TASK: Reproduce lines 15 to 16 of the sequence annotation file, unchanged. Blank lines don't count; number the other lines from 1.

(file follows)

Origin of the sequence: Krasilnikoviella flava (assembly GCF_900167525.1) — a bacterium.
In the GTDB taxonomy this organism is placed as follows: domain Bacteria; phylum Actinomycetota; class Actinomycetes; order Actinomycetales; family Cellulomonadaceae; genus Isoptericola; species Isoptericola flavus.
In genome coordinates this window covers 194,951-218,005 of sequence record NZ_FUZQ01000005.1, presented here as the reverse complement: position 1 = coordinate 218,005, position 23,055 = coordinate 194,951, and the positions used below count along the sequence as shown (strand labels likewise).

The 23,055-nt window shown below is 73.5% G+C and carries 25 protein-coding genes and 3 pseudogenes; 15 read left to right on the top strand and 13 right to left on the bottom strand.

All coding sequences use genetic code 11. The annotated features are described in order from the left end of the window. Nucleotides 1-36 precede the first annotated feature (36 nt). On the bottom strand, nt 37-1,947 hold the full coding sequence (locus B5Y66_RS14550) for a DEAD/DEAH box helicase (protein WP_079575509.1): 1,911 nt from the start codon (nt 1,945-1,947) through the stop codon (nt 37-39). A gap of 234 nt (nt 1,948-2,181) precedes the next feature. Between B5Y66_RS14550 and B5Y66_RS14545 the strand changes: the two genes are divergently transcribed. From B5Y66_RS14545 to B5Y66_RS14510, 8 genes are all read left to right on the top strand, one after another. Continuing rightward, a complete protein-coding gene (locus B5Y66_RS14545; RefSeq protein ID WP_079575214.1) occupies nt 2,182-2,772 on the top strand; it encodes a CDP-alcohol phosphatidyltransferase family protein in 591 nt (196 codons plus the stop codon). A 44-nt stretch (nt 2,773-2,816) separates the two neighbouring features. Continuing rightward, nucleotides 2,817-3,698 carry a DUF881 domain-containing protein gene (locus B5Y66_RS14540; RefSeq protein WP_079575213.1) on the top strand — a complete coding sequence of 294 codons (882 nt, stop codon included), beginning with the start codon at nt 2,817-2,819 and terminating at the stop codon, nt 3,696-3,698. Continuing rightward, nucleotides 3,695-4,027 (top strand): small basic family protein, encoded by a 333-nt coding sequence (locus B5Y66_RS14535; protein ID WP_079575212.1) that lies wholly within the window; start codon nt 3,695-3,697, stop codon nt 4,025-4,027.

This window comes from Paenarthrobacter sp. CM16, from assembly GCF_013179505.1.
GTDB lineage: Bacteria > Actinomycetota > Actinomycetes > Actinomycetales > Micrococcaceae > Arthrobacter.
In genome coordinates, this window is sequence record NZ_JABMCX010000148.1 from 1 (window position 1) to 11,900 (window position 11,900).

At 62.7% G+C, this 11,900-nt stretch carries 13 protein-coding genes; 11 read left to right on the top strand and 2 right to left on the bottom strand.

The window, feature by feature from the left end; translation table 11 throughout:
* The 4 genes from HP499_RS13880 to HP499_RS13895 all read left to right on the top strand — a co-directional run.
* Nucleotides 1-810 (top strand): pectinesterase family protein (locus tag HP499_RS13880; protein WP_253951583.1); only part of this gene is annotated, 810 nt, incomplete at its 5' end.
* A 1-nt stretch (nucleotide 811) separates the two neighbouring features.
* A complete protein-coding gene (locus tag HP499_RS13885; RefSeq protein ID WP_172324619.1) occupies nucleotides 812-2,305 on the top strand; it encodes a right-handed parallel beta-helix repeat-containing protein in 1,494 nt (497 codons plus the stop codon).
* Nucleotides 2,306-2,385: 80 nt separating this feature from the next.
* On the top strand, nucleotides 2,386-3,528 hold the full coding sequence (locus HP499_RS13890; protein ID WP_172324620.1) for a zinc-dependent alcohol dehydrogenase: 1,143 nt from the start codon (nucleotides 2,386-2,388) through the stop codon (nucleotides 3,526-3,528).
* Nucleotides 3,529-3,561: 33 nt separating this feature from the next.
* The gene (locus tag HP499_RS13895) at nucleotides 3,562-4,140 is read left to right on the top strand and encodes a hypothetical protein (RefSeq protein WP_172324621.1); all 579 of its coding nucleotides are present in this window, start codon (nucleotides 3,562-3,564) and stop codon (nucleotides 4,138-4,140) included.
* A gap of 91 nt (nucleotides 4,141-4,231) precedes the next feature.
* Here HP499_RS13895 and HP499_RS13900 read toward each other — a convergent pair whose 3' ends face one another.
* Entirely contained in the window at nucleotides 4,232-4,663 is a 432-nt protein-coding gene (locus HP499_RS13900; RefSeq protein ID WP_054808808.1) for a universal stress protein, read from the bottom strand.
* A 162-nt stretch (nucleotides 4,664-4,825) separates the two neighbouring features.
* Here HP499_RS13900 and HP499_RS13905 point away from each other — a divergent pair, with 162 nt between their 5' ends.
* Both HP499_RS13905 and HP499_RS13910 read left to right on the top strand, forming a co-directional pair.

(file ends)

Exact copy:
* Nucleotides 2,306-2,385: 80 nt separating this feature from the next.
* On the top strand, nucleotides 2,386-3,528 hold the full coding sequence (locus HP499_RS13890; protein ID WP_172324620.1) for a zinc-dependent alcohol dehydrogenase: 1,143 nt from the start codon (nucleotides 2,386-2,388) through the stop codon (nucleotides 3,526-3,528).